A proposal to give the mayor more power to limit political protests in Portland, Ore., failed to win city council approval. Portland has been the scene of numerous and often-violent clashes between right- and left-wing protesters.
Portland, Ore.’s city council has voted down a proposed ordinance that would have given the mayor new powers to restrict political protests, The Oregonian reports. The proposal, which lost by one vote was Mayor Ted Wheeler’s response to the city’s string of often-violent clashes between right-wing and left-wing protesters. This leaves the city of Portland, viewed by many people as a liberal bastion, vulnerable to more protests led by right-wing activists who bait opponents to show up in force. How police will keep them apart and keep participants and bystanders safe remains an open question. To date, whether police turned out in force or were badly outnumbered, such dueling protests have led to injuries, arrests and property damage.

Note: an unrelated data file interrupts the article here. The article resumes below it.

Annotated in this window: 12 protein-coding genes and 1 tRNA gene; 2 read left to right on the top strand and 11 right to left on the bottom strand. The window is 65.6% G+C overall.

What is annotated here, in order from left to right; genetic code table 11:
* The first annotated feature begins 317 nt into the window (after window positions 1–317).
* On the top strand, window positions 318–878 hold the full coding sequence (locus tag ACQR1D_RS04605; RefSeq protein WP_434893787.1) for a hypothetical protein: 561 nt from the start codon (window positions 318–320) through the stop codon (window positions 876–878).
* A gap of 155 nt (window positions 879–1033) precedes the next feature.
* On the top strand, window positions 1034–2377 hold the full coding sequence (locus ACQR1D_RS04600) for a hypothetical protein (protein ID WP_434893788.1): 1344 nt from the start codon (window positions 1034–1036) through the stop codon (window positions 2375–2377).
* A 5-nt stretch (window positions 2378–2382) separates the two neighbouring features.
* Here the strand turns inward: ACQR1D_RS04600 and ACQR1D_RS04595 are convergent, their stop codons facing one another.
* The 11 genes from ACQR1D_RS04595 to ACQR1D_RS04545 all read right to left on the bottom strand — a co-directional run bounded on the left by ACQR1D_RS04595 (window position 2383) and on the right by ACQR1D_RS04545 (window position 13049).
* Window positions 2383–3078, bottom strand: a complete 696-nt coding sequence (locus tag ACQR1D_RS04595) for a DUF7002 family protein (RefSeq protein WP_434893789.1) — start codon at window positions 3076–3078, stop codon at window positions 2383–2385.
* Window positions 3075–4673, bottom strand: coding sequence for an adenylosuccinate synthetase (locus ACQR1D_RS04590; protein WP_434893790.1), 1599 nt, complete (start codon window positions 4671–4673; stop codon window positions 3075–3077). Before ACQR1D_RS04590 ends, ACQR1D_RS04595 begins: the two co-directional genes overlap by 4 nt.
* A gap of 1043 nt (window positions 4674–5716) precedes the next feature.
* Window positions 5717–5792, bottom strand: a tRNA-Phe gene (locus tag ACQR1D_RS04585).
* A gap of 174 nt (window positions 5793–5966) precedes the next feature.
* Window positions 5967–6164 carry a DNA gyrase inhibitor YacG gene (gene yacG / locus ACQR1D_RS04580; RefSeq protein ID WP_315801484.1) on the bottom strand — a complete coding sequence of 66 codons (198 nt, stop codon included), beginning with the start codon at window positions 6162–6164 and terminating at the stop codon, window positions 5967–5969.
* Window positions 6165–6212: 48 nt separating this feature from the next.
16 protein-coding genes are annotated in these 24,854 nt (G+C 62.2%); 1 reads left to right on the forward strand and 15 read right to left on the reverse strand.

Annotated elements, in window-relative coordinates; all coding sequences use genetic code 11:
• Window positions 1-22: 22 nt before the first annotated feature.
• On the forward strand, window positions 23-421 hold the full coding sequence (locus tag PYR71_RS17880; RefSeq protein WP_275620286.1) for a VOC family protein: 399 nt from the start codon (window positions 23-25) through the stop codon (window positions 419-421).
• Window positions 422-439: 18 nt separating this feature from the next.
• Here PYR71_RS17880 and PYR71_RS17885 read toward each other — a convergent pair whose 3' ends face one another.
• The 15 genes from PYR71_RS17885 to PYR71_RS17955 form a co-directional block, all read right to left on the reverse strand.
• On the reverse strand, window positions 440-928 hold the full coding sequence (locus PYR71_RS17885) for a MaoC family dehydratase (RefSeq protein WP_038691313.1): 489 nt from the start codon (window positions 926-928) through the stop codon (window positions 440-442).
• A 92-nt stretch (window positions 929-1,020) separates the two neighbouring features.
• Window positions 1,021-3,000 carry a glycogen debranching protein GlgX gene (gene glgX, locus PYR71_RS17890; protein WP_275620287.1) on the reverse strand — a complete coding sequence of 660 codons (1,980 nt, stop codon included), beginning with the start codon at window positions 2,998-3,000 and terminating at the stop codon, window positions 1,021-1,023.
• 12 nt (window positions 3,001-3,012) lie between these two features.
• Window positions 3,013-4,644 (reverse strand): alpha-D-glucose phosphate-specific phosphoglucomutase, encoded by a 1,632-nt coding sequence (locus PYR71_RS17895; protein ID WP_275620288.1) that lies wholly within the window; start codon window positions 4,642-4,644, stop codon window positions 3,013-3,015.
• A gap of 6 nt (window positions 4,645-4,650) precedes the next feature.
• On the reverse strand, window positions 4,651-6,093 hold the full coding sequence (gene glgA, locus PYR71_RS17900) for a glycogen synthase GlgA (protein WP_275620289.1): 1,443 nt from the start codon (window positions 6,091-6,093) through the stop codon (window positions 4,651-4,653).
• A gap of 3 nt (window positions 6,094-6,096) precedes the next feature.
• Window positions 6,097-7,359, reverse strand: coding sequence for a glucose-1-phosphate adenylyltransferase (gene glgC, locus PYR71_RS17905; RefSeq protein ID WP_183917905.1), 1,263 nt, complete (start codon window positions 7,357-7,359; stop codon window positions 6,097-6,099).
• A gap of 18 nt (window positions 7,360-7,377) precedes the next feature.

Wheeler’s ordinance would have given him the power to issue orders dictating the conditions of protests if the group or groups planning to demonstrate had a history of violence and, in his judgment, would jeopardize public safety. The mayor said he and Police Chief Danielle Outlaw developed the idea in response to the increasing number of violent demonstrations in Portland since 2016, during which right-wing protesters often provoke left-wing counter-demonstrators into fisticuffs or fighting with improvised weapons. Wheeler repeated his talking points Wednesday — calling his proposal legal, reasonable and necessary — while criticizing news coverage that called into question whether restricting protests is constitutional. But council members who voted against the measure expressed qualms about expanding police powers and hopes that less drastic alternative strategies will be found.